- Office of Governor Charlie Baker and Lt. Governor Karyn Polito
- Governor's Press Office
- Executive Office of Housing and Economic Development
- Seaport Economic Council
Media Contact for Baker-Polito Administration Announces $2.4 Million in Dredging Assistance for Gloucester’s Annisquam River
Sarah Finlaw, Press Secretary, Governor's Office
GLOUCESTER — Today, Governor Charlie Baker and Lt. Governor Karyn Polito joined Gloucester Mayor Sefatia Romeo Theken, Congressman Seth Moulton, members of the U.S. Coast Guard and the U.S. Army Corps of Engineers, and other state and local officials to announce a $2.4 million Massachusetts Dredging Program award for the Annisquam River Dredging Project. Today’s award, which Governor Baker announced at the Gloucester Coast Guard station, is in addition to $4.1 million in state funds awarded to five communities since March 2019 in the Commonwealth’s first-ever Massachusetts Dredging Program grant round to support dredging in coastal communities.
Today’s Gloucester award will support a federal maintenance dredging project that leverages $5.7 million in federal funding to address dangerous shoaling conditions that have reduced available depths in the Annisquam River to as little as negative one foot Mean Lower Low Water (MLLW), and created hazardous or impossible conditions for many vessels at low tides, including lobster and commercial fishing boats.
"The success of last year's Navigational Dredging Pilot Grant program highlighted the impact of investing in locally focused initiatives and led us to create the Massachusetts Dredging Program to continue to support the priorities of seaside cities and towns and bolster our maritime and tourism economies," said Governor Charlie Baker. "The dredging of the Annisquam River will immediately benefit Gloucester's commercial fishing operations, significantly enhance public safety emergency response and improve navigation for all who take advantage of this natural resource."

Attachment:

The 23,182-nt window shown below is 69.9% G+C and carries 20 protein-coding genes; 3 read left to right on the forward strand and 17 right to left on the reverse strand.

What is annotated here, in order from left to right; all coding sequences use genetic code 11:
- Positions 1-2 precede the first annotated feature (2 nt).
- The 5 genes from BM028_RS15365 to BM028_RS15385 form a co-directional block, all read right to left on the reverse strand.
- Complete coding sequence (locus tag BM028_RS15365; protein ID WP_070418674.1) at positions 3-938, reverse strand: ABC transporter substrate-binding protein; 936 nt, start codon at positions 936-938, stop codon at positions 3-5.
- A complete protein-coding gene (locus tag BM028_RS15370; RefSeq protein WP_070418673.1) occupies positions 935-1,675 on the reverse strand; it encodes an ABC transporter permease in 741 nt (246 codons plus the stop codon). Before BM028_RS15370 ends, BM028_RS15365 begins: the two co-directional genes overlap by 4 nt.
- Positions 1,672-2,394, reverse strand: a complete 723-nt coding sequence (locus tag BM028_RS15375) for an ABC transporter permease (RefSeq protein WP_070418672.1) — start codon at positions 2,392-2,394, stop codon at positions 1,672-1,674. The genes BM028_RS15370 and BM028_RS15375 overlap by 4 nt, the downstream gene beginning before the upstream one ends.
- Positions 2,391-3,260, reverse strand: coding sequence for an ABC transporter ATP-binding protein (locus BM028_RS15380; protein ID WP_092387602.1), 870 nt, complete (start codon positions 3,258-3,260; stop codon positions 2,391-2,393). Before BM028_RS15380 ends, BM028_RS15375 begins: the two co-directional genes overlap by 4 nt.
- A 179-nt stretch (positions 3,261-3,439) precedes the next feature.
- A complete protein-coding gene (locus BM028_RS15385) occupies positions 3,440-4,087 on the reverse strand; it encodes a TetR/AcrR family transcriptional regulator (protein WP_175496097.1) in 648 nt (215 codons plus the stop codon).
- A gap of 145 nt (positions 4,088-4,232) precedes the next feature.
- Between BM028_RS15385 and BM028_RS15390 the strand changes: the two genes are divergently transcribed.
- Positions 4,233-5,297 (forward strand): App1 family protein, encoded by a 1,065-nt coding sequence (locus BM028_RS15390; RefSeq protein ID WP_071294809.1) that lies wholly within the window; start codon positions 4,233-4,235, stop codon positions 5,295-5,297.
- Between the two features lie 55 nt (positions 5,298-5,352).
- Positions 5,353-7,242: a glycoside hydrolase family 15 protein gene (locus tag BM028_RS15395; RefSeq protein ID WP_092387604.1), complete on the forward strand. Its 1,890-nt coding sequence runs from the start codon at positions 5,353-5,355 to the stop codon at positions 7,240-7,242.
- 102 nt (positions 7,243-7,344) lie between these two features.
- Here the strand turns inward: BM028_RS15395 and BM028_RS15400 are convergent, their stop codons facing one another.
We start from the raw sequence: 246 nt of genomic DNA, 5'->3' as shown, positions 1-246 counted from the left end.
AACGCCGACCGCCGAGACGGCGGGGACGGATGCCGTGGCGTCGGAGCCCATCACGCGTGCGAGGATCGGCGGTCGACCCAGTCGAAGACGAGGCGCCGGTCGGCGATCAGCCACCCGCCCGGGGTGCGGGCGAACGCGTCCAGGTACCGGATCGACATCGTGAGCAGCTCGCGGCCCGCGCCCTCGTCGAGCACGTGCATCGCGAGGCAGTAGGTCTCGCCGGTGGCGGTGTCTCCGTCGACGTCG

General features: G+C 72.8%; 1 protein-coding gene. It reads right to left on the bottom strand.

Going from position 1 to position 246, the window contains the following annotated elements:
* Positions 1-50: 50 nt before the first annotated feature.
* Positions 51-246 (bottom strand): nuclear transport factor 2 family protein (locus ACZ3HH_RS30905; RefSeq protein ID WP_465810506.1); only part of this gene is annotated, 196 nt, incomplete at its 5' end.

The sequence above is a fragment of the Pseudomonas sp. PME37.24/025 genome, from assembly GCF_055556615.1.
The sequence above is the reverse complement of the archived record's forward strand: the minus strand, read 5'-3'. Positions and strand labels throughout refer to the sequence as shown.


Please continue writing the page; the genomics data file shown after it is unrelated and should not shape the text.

"As the chair of the Seaport Economic Council, I am acutely aware of the opportunities and challenges facing our 78 coastal communities, and our administration is pleased to partner with cities and towns on critical projects like saltwater dredging and climate resiliency to strengthen and protect these natural assets," said Lt. Governor Karyn Polito. "We are proud of the investments made to date, and are eager to continue to support innovative, locally-driven initiatives that ensure the success of the Commonwealth's blue economy."
Earlier this year, Lt. Governor Polito announced a $1 million grant from the Seaport Economic Council to the City of Gloucester for improvements to the Harbormaster Office and Visiting Boater Center also located on the Annisquam River. The award will support the harbormaster in meeting the demands of the growing number of visiting and local boaters, especially as the dredging project improves navigation for all.
“The Massachusetts Dredging Program is an important economic catalyst for coastal communities and the Commonwealth’s blue economy,” said Housing and Economic Development Secretary Mike Kennealy. “We are committed to responding to the unique needs of our cities and towns, and our new dredging program is an excellent example of how the Baker-Polito Administration continues to partner with municipalities to support economic growth.”
The U.S. Army Corps of Engineers, in partnership with the City of Gloucester, will remove an estimated 140,000 cubic yards of material from approximately 20 acres of the Annisquam River, including a significant portion of the Lobster Cove anchorage. This project will restore the federal channel and anchorage to their authorized depth of -8.0 feet MLLW. Construction is expected to take two seasons and will occur within the construction window of October 1 to January 31 of any given year.
Public safety vessels are also severely impacted by the river’s water levels as the U.S. Coast Guard now required to navigate its standard lifeboat around Cape Ann in order to respond to search and rescue cases on the north end of the river. This detour adds more than 45 minutes of transit time on calm weather days, and currently, only the Coast Guard’s small response boats can navigate the Annisquam River, with reduced speeds still required during lower stages of the tide.
“Thank you to the Baker-Polito Administration and the Executive Office of Housing and Economic Development for this important grant funding to support the Annisquam River dredging project. The City of Gloucester is honored to have received this substantial investment from the Commonwealth,” said Gloucester Mayor Sefatia Romeo Theken. “Without this grant the project would have been postponed. Everyone recognized how important and necessary it was to return the river to safe navigable depths for commercial fisherman and search and rescue vessels as soon as possible. This project is a great example of local, state and federal governments working together. We are grateful for that collaboration. We look forward to work commencing and know that the economic development, public safety implications and project benefits will be profound.”